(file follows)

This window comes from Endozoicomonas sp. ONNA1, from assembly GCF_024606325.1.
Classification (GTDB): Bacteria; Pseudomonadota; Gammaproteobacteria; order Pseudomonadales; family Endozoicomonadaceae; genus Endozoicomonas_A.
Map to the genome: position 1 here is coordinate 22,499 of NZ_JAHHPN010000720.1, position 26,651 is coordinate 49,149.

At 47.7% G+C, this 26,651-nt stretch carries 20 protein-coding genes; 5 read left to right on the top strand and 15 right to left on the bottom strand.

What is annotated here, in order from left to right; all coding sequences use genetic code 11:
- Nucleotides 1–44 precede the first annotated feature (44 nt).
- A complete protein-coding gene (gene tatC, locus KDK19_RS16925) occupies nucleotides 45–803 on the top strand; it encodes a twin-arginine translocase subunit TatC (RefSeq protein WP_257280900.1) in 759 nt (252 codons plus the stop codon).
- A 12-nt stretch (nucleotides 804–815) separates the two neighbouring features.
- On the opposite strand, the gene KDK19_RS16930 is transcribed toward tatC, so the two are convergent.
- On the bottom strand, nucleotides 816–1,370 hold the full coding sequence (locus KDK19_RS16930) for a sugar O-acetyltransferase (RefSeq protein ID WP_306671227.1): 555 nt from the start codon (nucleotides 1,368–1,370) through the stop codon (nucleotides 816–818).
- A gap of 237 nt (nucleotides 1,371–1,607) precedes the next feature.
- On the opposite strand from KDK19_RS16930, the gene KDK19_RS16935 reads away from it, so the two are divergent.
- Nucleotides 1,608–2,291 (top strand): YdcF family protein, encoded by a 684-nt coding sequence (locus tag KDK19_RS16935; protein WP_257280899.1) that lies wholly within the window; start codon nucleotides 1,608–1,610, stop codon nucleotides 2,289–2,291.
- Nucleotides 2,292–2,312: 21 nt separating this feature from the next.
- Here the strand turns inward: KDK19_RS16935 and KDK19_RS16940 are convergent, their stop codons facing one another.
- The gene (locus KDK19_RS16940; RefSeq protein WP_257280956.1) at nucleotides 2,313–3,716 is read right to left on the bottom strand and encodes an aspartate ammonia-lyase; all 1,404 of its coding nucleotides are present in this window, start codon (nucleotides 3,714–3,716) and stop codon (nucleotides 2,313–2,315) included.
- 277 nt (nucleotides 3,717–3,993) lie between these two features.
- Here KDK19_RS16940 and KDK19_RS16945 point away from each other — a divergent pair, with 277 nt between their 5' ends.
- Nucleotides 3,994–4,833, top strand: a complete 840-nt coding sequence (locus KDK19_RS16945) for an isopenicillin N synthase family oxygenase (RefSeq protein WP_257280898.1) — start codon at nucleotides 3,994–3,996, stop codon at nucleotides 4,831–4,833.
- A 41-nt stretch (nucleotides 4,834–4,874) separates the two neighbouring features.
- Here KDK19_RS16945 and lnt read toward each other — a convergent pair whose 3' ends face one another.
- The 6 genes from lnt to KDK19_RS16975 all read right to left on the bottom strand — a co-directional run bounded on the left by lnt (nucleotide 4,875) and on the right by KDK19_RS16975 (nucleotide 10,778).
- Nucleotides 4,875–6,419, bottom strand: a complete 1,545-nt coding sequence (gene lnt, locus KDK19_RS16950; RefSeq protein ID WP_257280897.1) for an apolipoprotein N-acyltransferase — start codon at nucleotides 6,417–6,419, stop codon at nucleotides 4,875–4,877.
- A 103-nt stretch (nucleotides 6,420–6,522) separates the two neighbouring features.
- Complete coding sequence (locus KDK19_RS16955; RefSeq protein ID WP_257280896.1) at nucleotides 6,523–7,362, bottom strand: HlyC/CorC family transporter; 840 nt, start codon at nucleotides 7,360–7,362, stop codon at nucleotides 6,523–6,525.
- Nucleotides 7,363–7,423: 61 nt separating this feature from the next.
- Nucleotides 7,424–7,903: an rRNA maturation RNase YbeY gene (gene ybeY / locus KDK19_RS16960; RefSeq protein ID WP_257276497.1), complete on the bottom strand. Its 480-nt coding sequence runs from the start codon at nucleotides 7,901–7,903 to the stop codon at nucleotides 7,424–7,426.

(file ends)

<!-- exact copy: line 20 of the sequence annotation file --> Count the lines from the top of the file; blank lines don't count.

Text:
- A 41-nt stretch (nucleotides 4,834–4,874) separates the two neighbouring features.